lec13rev09

# lec13rev09 - CS 70 Fall 2006 Discrete Mathematics for CS...

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Discrete Mathematics for CS Fall 2006 Lecture 13 Error Correcting Codes Erasure Errors We will consider two situations in which we wish to transmit information on an unreliable channel. The first is exemplified by the internet, where the information (say a file) is broken up into packets, and the unreliability is manifest in the fact that some of the packets are lost during transmission, as shown below: Suppose that the message consists of n packets and suppose that k packets are lost during transmission. We will show how to encode the initial message consisting of n packets into a redundant encoding consisting of n + k packets such that the recipient can reconstruct the message from any n received packets. Note that in this setting the packets are labelled and thus the recipient knows exactly which packets were dropped during transmission. We can assume without loss of generality that the contents of each packet is a number modulo q , where q is a prime. This is because the contents of the packet might be a 32-bit string and can therefore be regarded as a number between 0 and 2 32 - 1. Thus we can choose q to be any prime larger than 2 32 . The properties of polynomials over GF ( q ) (i.e. with coefficients and values reduced modulo q ) are perfectly suited to solve this problem and are the backbone to this error-correcting scheme. To see this, let us denote the message to be sent by m 1 , . . . , m n and make the following crucial observations: 1) There is a unique polynomial P ( x ) of degree n - 1 such that P ( i ) = m i for 1 i n (i.e. P ( x ) contains all of the information about the message, and evaluating P ( i ) gives the contents of the i - th packet). 2) The message to be sent is now m 1 = P ( 1 ) , . . . , m n = P ( n ) . We can generate additional packets by eval- uating P ( x ) at points n + j (remember, our transmitted message must be redundant, i.e. it must contain more packets than the original message to account for the lost packets). Thus the transmitted message is c 1 = P ( 1 ) , c 2 = P ( 2 ) , . . . , c n + k = P ( n + k ) . Since we are working modulo q , we must make sure that n + k q , but this condition does not impose a serious constraint since q is very large. 3) We can uniquely reconstruct P ( x ) from its values at any n distinct points, since it has degree n - 1. This means that P ( x ) can be reconstructed from any n of the transmitted packets. Evaluating this reconstructed polynomial P ( x ) at x = 1 , . . . , n yields the original message m 1 , . . . , m n . Example Suppose we are working over GF ( 7 ) (i.e. all coefficients and numbers can take on values between 0 and 6), and the number of packets in the message is n = 4. Suppose the message that Alice wants to send to Bob is m 1 = 3, m 2 = 1, m 3 = 5, and m 4 = 0. The unique degree n - 1 = 3 polynomial described by these 4 points is P ( x ) = x 3 + 4 x 2 + 5 (verify that P ( i ) = m i for 1 i 4). Now, suppose that Alice wishes to guard against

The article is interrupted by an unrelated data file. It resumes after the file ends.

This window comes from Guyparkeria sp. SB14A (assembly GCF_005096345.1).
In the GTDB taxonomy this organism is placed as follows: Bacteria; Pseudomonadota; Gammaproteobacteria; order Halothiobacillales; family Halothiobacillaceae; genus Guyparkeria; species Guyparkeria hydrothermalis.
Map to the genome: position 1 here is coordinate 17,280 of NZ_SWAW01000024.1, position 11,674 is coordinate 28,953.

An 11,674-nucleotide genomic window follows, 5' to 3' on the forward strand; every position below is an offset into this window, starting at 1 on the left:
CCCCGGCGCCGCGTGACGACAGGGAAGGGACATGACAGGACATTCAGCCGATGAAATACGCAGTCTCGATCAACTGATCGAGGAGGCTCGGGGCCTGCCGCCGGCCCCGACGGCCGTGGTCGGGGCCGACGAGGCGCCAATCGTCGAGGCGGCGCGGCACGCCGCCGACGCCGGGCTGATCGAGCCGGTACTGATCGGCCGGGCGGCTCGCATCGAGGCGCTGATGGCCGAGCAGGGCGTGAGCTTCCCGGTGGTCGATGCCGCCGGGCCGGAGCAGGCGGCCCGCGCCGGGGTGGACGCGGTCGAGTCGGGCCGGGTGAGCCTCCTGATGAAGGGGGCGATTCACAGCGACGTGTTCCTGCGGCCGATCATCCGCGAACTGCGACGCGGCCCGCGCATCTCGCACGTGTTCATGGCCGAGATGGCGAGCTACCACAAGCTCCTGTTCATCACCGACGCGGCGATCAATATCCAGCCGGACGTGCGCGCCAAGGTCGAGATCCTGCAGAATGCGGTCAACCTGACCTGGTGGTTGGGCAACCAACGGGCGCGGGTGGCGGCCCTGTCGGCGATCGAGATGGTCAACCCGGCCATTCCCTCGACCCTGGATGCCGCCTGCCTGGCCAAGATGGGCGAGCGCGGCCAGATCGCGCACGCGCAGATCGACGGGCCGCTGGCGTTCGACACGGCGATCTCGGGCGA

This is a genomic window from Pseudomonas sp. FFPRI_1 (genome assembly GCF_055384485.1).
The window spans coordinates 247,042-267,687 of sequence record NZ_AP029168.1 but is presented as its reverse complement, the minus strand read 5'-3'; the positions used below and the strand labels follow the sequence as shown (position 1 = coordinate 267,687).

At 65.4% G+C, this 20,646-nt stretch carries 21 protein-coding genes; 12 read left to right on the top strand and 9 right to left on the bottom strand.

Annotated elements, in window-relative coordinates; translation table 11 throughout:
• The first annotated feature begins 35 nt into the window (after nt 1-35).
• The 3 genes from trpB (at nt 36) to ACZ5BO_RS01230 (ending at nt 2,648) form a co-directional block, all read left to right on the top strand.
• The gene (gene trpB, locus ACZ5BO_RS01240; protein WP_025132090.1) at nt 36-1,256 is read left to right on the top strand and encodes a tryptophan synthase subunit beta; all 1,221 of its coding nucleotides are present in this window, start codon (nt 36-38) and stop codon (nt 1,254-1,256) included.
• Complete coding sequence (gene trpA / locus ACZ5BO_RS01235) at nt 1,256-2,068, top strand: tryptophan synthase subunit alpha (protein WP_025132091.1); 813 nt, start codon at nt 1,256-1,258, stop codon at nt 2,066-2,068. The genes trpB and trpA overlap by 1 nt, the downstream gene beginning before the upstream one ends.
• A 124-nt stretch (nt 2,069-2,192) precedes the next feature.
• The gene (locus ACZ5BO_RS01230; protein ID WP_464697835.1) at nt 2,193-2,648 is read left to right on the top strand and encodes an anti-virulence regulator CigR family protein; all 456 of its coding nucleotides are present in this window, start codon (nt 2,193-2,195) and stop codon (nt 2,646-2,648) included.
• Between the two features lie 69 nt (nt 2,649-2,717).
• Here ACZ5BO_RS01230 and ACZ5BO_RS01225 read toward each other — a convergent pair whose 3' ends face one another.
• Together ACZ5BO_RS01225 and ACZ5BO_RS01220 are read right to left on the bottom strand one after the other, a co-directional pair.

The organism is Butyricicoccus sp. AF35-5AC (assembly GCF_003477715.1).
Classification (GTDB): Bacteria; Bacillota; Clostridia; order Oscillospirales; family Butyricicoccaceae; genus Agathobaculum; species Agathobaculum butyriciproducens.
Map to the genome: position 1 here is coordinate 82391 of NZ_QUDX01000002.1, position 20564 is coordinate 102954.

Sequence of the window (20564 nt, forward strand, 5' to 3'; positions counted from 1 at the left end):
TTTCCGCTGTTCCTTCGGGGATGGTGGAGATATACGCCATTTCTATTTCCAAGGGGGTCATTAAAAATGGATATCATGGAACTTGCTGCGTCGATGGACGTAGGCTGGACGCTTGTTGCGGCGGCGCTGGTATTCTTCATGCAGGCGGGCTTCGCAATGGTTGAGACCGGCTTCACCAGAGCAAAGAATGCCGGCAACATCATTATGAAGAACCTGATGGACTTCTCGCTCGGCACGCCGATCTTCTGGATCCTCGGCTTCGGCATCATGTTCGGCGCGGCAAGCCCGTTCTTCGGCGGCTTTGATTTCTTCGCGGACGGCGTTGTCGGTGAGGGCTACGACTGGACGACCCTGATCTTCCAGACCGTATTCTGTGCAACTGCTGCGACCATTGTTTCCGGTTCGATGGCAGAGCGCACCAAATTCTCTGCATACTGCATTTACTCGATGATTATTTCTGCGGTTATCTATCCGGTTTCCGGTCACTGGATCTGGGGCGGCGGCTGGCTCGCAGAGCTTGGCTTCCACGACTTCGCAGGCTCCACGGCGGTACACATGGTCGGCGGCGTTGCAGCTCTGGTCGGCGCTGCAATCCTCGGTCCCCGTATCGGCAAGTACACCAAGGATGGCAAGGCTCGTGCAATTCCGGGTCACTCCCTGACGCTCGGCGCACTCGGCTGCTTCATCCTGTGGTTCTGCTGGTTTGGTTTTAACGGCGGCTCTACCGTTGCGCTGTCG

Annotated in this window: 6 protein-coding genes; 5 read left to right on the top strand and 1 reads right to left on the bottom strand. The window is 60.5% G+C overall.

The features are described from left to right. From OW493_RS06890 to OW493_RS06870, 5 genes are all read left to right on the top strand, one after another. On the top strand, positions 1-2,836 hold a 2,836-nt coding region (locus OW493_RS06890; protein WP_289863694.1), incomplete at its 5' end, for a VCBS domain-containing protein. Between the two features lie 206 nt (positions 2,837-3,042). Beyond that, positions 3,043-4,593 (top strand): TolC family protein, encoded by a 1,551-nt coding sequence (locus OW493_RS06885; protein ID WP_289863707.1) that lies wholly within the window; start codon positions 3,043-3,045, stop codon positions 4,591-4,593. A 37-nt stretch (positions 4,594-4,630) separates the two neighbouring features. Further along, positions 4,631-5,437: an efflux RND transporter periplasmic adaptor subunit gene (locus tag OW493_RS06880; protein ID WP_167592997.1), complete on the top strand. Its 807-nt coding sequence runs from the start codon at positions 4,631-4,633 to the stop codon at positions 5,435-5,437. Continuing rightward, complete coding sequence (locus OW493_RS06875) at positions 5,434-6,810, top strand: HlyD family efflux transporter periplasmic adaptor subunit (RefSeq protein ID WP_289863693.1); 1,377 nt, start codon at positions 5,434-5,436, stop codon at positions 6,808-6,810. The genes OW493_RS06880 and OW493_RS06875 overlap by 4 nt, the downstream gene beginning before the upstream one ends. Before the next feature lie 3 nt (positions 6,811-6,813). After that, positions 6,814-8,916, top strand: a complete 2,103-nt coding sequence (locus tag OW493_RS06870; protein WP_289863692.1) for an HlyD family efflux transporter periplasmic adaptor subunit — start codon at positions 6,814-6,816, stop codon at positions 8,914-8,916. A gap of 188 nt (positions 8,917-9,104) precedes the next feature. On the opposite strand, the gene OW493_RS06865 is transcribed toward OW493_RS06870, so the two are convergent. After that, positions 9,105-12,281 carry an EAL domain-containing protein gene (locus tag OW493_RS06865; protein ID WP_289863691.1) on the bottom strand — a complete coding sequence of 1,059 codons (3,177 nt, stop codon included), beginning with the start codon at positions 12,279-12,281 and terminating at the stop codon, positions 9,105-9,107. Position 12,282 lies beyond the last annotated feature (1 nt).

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## This note was uploaded on 11/03/2008 for the course CMPSC 360 taught by Professor Haullgren during the Fall '08 term at Penn State.

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lec13rev09 - CS 70 Fall 2006 Discrete Mathematics for CS...

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